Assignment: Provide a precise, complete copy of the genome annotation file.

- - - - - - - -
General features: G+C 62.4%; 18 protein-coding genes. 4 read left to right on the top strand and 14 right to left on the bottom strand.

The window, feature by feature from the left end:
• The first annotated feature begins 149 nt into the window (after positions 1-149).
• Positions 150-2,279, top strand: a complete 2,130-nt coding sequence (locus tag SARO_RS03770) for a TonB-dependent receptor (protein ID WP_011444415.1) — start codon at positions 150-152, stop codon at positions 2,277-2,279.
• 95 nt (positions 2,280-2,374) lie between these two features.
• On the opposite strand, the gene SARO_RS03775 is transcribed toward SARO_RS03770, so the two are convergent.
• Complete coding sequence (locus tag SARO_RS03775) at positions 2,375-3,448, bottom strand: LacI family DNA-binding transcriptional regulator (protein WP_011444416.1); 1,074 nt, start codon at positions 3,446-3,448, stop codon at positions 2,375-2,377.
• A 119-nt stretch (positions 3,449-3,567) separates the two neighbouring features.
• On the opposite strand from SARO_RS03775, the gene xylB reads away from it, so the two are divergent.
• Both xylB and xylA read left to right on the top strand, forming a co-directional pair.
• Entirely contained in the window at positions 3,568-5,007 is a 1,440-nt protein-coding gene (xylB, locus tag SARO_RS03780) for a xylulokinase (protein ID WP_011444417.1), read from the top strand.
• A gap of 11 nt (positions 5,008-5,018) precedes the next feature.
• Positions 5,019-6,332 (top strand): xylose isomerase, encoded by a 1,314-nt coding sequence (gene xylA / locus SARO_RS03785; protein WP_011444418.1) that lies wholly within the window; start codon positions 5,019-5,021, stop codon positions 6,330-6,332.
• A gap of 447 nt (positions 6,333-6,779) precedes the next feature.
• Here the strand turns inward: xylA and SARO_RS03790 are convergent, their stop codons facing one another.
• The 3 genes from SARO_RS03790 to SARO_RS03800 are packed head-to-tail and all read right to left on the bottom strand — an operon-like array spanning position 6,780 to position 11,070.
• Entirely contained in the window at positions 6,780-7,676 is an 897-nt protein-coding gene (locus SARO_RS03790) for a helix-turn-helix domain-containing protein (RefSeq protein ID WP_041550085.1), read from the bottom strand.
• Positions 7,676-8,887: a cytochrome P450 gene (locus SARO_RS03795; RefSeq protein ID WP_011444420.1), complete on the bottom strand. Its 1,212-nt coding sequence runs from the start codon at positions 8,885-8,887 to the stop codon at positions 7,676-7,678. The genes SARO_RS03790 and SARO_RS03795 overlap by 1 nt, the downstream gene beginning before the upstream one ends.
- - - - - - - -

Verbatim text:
General features: G+C 62.4%; 18 protein-coding genes. 4 read left to right on the top strand and 14 right to left on the bottom strand.

The window, feature by feature from the left end:
• The first annotated feature begins 149 nt into the window (after positions 1-149).
• Positions 150-2,279, top strand: a complete 2,130-nt coding sequence (locus tag SARO_RS03770) for a TonB-dependent receptor (protein ID WP_011444415.1) — start codon at positions 150-152, stop codon at positions 2,277-2,279.
• 95 nt (positions 2,280-2,374) lie between these two features.
• On the opposite strand, the gene SARO_RS03775 is transcribed toward SARO_RS03770, so the two are convergent.
• Complete coding sequence (locus tag SARO_RS03775) at positions 2,375-3,448, bottom strand: LacI family DNA-binding transcriptional regulator (protein WP_011444416.1); 1,074 nt, start codon at positions 3,446-3,448, stop codon at positions 2,375-2,377.
• A 119-nt stretch (positions 3,449-3,567) separates the two neighbouring features.
• On the opposite strand from SARO_RS03775, the gene xylB reads away from it, so the two are divergent.
• Both xylB and xylA read left to right on the top strand, forming a co-directional pair.
• Entirely contained in the window at positions 3,568-5,007 is a 1,440-nt protein-coding gene (xylB, locus tag SARO_RS03780) for a xylulokinase (protein ID WP_011444417.1), read from the top strand.
• A gap of 11 nt (positions 5,008-5,018) precedes the next feature.
• Positions 5,019-6,332 (top strand): xylose isomerase, encoded by a 1,314-nt coding sequence (gene xylA / locus SARO_RS03785; protein WP_011444418.1) that lies wholly within the window; start codon positions 5,019-5,021, stop codon positions 6,330-6,332.
• A gap of 447 nt (positions 6,333-6,779) precedes the next feature.
• Here the strand turns inward: xylA and SARO_RS03790 are convergent, their stop codons facing one another.
• The 3 genes from SARO_RS03790 to SARO_RS03800 are packed head-to-tail and all read right to left on the bottom strand — an operon-like array spanning position 6,780 to position 11,070.
• Entirely contained in the window at positions 6,780-7,676 is an 897-nt protein-coding gene (locus SARO_RS03790) for a helix-turn-helix domain-containing protein (RefSeq protein ID WP_041550085.1), read from the bottom strand.
• Positions 7,676-8,887: a cytochrome P450 gene (locus SARO_RS03795; RefSeq protein ID WP_011444420.1), complete on the bottom strand. Its 1,212-nt coding sequence runs from the start codon at positions 8,885-8,887 to the stop codon at positions 7,676-7,678. The genes SARO_RS03790 and SARO_RS03795 overlap by 1 nt, the downstream gene beginning before the upstream one ends.